I’ve been on a tidying kick for quite some time. Today I won a major victory by getting my daughter to join in. She went through her bathroom and filled up two bags of stuff to be discarded. Yay!
Tonight, while sitting in my entertainment room after watching a movie, I glanced at my vinyl collection. I wondered if it was time to do something bold: Get rid of all my records.
I know how audiophiles always say that the sound from vinyl is superior. So I decided to do a scientific test to help me make my decision. I would listen to one of my favorite songs on vinyl, then on compact disc. If the vinyl version sounded far superior, I might want to keep my records. If I couldn’t tell the difference, or if the CD sounded better, then yay, lots of records to discard.
I had to select the right song for the test. I didn’t think about it too much, and I chose “Here Comes the Sun”, by The Beatles. I have this song on both vinyl and CD versions of the album called “1967-1970”, also commonly known as “The Blue Album”.
I decided to listen to the version on vinyl first. Of course, I had to go through all of the ritual. First, I took out the album from the shelf. I pulled out the sleeve, and the record slipped out, because the paper had come apart. Yeah, I remember that. The record sleeve is far from indestructible.
I put the record on the turntable, cued up the tone arm, used my velvet dust brush to make sure the record was pristine, and finally lowered the tone arm onto the record. I noticed that the strobe indicator showed that the speed was off. The record was going a bit too slow. So I adjusted it until the speed was exactly 33 ⅓ revolutions per minute. Or as close to it as I could get.
Now it was time to listen. The record sounded OK. Back in the early 1980s I had played this record a lot, and as happens with vinyl, the grooves had worn down and the sound was a bit flat. But it still sounded good. No crackling or skipping. I had taken good care of my records.
Next it was time to listen to the CD. I had to remind myself how to use the CD player. I hadn’t used it for a long time. There was a way to select a single track and optionally tell it to repeat. I didn’t quite remember how to do that, so I just decided to select the track and hit play. First, I had to look at the CD box to find out what the correct track number was. Eight. The track number on the Blue Album CD for “Here Comes the Sun” is eight. On disc number two.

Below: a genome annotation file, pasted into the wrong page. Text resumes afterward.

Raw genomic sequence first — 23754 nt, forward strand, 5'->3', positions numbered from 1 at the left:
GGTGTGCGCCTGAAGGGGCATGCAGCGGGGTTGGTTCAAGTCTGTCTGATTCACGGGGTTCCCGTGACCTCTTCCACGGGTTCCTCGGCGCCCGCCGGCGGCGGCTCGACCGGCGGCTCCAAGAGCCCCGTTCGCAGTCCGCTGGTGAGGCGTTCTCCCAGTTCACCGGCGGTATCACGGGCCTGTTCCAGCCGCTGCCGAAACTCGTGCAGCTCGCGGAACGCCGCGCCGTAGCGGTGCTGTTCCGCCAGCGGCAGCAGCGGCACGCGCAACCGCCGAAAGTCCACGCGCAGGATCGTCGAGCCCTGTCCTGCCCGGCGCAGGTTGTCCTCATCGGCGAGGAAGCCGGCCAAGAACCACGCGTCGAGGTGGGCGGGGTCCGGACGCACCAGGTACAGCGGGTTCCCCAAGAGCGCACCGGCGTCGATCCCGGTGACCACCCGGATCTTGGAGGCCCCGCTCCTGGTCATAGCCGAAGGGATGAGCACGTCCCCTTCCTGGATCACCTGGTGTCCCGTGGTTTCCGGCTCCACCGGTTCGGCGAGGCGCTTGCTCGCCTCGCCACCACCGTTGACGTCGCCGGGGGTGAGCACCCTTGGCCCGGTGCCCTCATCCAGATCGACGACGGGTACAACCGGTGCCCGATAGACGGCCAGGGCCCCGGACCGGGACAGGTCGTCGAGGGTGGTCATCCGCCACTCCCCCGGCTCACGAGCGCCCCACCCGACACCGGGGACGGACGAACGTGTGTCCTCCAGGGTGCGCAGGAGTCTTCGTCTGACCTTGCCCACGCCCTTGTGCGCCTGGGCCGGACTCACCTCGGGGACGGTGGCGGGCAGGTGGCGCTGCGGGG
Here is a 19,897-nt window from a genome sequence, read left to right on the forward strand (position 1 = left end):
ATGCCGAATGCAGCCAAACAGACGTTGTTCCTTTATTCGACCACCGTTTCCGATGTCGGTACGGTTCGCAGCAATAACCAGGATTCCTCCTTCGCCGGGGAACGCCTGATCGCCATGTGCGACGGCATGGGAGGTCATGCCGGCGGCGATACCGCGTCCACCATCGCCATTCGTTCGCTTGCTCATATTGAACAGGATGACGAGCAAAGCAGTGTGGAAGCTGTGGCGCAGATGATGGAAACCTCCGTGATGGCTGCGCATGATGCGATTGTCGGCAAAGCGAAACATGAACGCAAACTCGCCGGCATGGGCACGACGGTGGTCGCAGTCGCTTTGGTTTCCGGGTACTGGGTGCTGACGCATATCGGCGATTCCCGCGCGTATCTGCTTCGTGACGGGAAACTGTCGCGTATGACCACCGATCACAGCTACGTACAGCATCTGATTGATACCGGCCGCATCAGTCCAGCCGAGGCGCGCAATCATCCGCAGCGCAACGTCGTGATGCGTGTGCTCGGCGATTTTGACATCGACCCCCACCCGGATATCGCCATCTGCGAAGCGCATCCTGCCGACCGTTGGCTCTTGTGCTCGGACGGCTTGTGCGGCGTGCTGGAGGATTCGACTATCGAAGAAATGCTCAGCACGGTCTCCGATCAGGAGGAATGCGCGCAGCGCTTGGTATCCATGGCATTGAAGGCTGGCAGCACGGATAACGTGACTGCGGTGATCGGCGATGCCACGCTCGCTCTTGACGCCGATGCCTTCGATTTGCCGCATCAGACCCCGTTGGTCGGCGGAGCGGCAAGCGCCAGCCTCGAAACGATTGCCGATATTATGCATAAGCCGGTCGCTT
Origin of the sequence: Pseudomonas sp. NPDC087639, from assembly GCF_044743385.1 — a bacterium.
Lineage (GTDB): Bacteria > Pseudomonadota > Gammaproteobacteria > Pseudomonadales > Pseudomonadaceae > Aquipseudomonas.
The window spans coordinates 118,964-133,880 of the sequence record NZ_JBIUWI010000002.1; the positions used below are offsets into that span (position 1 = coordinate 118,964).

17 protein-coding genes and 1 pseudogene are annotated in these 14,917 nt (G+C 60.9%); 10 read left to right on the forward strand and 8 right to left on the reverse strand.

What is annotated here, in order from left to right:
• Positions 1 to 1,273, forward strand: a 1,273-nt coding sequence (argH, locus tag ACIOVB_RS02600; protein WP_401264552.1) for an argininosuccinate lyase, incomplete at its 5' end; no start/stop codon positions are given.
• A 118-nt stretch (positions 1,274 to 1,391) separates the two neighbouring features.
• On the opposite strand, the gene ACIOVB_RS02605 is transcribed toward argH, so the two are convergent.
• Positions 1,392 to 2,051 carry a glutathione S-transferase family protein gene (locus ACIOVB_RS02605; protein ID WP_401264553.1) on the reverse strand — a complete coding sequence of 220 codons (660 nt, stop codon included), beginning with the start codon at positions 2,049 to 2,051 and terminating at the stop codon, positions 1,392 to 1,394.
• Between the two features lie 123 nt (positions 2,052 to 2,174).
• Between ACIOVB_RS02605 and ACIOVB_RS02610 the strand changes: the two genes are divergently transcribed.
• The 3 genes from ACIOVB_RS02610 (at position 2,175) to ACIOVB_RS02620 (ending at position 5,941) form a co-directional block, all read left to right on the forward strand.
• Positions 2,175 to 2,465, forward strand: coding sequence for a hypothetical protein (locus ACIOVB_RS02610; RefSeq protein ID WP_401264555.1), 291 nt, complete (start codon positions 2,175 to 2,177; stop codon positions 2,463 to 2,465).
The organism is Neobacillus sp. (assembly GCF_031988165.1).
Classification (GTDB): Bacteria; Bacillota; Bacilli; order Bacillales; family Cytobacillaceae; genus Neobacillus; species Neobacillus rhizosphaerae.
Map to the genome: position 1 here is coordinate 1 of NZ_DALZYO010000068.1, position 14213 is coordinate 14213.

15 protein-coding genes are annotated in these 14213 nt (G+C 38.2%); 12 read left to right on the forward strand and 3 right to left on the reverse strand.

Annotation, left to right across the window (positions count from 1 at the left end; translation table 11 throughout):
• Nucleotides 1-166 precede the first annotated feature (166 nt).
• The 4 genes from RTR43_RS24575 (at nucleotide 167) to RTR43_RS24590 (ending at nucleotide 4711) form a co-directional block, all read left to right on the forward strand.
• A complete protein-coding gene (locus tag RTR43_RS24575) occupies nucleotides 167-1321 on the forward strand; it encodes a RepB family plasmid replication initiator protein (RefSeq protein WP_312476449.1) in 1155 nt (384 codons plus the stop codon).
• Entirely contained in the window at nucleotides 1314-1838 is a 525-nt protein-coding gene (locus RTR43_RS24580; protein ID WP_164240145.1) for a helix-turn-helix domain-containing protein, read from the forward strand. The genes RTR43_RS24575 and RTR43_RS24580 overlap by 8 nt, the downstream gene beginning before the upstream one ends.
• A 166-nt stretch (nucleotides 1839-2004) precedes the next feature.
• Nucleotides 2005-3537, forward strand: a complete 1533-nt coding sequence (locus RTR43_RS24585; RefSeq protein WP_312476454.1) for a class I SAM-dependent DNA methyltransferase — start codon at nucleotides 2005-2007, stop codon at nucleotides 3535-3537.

Just a few seconds into listening to the CD version was enough to convince me what I needed to do. To my non-audiophile ears, the CD sounds was far superior to the vinyl sounds. Goodbye records!
Then something happened. About a quarter way through the song, the CD player started playing “Come Together”, the next track. Track number nine. What happened? I thought maybe I stepped down on the floor to hard and caused the CD to skip, so I tried again, restarting “Here Comes the Sun”, track eight. And it happened again! I realized that it would be impossible for me to listen to the entire song on the CD. The CD was not scratched or anything, Just by sitting on the shelf all these years, the CD had deteriorated to the point of making it unplayable.
Boo. It seemed that all the money that I invested over the years in CDs was now sunk. I didn’t even want to try listening to any of my other CDs, for fear of being disappointed again.
Apparently, CDs are an inferior technology. A record could get scratched, maybe crackle a little, but at least, unless you really abuse it and scratch it deeply, the whole record will play. My father has old 78 rpm records from almost 100 years ago, and they still play (if you can find a turntable that plays that speed). But a CD, just because of its age, becomes a circular brick. It seems that entropy is not kind to CDs.
So, I think I won’t be discarding my vinyl collection just yet. Or maybe the answer is to dump all of the physical discs, both vinyl and compact, and just stream my music. Alexa, play “Here Comes the Sun”.